I have let down my DC friends and uber-hosts Brad and Marlo, among others. Know that I will be posting the whole last 5 weeks of our Road Trip. I would post DC now but Sarah has my laptop with the photos on it--in DC! Brad and Marlo are hosting her while she attends a conference.

Yes, I am married to a DC policy wonk. A power broker.

Anyway, we are loving being home and visiting with friends without feeling like we have to cram a year of fun into 6 weeks of summer.

Check back soon. Or call us! We're normal people again, living in one place, paying the water bill!


Wednesday, May 7, 2014

What was next...Williamsburg!

In between visits with friends, we took a step back in time in Colonial Williamsburg, on our way to D.C. We'd been told by way too many people this was a no-misser, especially with our heavy focus on US History tour.  We camped across the water in Chippokes Plantation State Park, which wasn't far as the crow flies, but had this extra step (that added um...some time....) It made the outing feel all the more old timey.


Upon entering Williamsburg (mention you're a teacher! They didn't ask us for ID), Des asks about the kids program...little did we know we were about to become rebels trying to help Ben Franklin enlist French support for the revolution! Williamsburg has the coolest kids program anywhere. The purple scarves you'll see below were to help the fellow revolution supporters know we were on their side.  We had to figure out codes, meet at certain checkpoints and know the secret passwords, and look for hidden signs.  So fun!  But, you'll be glad to know, Mr. Franklin got on the right ship to France.

Emm on guard at the governor's house (home to Patrick Henry and Thomas Jefferson)

we tried to fit it in the car

learned how to decode a pigpen cipher

Not all things in Colonial Williamsburg were old timey, or maybe this guy forgot his costume and was hustling home for it??
 Williamsburg did a great job of transporting us.  We saw a "runaway slave" being brought to the "general," and learned about the amazing acts of James Armistead.


We also got to tour the jail, where Emm is exhibiting how the old timey toilets worked.  More comfortable than what I had in The Gambia or the Carrefour in Shanghai!
Gary on timeout

We also got to experience some full-on fife and drumming, by local kids.  What a way to walk into battle...
standing at atten-hut!



Then the re-enactors blasted away at nothing in particular. So we could "hear the freedom," Gary supposes.




 When you're walking into Colonial Williamsburg, the sidewalk has a timeline going backward in time. It marks things like "you now live in a place with segregated schools," and "women cannot vote." When you're coming back out toward the modern world, the plaques mark our progress.  Emm was happy to pose with this one:


And of course, we appreciated the little things:


what a day!

Video montage for FL and NC

Here's some videos from last month. Better late than never!

A cool anhinga bird, also known as a snake bird. Watch how it eats!



Okefenokee Swamp tour includes cool flowers. See how they float!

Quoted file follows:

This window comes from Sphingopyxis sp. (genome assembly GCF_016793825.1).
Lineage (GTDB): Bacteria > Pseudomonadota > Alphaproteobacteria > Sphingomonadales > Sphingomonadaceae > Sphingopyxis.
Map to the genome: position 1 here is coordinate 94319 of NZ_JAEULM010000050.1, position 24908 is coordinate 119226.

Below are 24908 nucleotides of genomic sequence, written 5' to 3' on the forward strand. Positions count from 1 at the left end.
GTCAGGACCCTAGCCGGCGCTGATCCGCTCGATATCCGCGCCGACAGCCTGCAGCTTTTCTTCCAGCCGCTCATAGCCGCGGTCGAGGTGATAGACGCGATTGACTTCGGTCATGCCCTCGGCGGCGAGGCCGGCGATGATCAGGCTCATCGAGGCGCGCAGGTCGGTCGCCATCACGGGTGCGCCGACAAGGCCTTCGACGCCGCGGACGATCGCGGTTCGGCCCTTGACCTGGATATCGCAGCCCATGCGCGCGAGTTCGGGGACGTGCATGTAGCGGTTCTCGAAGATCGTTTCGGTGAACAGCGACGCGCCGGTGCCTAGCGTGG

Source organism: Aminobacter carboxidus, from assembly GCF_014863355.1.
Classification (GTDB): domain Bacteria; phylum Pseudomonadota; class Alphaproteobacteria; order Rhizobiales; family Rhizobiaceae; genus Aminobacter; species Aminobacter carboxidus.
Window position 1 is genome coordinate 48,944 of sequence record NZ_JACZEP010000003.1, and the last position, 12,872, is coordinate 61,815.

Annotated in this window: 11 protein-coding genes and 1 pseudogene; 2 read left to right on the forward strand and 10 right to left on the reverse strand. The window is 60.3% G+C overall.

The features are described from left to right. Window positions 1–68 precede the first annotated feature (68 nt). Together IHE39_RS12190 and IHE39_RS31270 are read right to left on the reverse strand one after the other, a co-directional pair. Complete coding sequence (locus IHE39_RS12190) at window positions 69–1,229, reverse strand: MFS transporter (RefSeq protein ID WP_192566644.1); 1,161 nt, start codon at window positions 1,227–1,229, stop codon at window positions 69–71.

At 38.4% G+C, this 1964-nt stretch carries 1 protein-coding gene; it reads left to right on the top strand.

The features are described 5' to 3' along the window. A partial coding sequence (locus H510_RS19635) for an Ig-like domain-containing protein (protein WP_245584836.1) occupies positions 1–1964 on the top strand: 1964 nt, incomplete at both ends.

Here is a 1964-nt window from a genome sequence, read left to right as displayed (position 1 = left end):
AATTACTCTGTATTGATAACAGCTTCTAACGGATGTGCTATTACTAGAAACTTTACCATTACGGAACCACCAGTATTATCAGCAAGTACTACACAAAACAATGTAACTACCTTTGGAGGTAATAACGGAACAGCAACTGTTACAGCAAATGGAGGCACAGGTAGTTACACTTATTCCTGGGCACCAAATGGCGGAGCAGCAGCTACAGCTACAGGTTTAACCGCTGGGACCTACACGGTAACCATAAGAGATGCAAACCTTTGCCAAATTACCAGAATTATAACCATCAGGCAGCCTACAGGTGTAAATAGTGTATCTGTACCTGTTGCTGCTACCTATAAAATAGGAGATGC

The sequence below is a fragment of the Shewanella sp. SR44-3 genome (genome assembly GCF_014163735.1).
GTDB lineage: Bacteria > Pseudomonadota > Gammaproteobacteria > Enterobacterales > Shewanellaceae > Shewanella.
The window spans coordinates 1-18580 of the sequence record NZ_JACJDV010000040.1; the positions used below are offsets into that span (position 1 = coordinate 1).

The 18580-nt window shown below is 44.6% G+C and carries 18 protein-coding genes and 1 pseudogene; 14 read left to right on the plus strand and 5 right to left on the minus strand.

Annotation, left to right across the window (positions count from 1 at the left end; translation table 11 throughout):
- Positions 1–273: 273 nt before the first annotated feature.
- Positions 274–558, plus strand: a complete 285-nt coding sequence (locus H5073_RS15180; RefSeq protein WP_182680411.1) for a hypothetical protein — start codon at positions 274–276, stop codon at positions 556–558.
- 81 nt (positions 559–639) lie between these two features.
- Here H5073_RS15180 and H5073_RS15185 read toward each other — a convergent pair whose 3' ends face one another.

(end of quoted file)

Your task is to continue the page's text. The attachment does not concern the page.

The Durham Bull lights up and breathes smoke after a home team home run. Feel how exciting!


Wool E Bull, the Durham Bulls mascot, drives like a maniac. See how crazy!


The boys cruised around the bases. That photo from the previous post does not do it justice. 
Watch 'em fly! (except near 2nd base. Bit of a logjam.)




And if you need proof that getting great footage isn't easy, check out these Star Wars bloopers!



Monday, May 5, 2014

Ford fun in Chapel Hill

As Gary and the boys load the car, I'll take advantage of the Brookline wifi to catch up on our adventures...we got to spend time with great old and new friends in Chapel Hill, North Carolina, when we visited Jen, Nick, Isabel and Charlie.  Our kids were like Chester and Wilson, Wilson and Chester.  The greatest part of watching the kids together is that they were so interchangeable (as long as siblings were apart).  Emmett and Charlie made this amazing fort in the backyard, for example; Emmett and Isabel also had a great time taking Jen and I shopping.  How Jen and I (and Gary and Nick, for that matter) created children who like shopping for its own sake is beyond me, but I know of extended family members (ahem...Janet?  Katie?) who may have passed on this trait.  
side view of the fort

or was this the side view?

Isabel and I had a great time talking books and in general being silly.  She shared her bow collection with me, and we can safely report Isabel has a bow for every occasion, including her awesome jumprope team, the Bouncing Bulldogs.  We were so happy to have been there for the end of camp performance!  What a cool group to belong to!

Jen is as great a cook as ever, and we lucked into the Ethiopian feast she makes once a month.  I'm sorry I don't have a better pic of this lovely friend!
Four peas in a pod

 We had a great time touring the Duke campus, with its surprisingly tiny basketball court.  That's where all the magic happens?

Duke also had some beautiful botanical gardens, which we somehow managed to avoid taking pictures of.  G made me take the requisite picture; I have avoided pulling over the road for so many things named Bear, that I felt I should give in over this one.

 While Isabel and Emmett shopped, Des and Charlie took their dads to a Durham Bulls game.  Just like his father, Des will take baseball any way he can get it.
boys with bull

they got to run the bases at the end!  Go farm teams!






























Thanks so much, Fords, for a great visit.  We hope it's not our last with you!  Now we must go explore Boston.  When asked if they wanted to learn about pilgrim days, revolutionary days, or abolition, the boys picked abolition.  Can't say no to the learnin...off we go to see where the Underground Railroad took people in Boston!  Love to all y'all...under one month left of this crazy journey!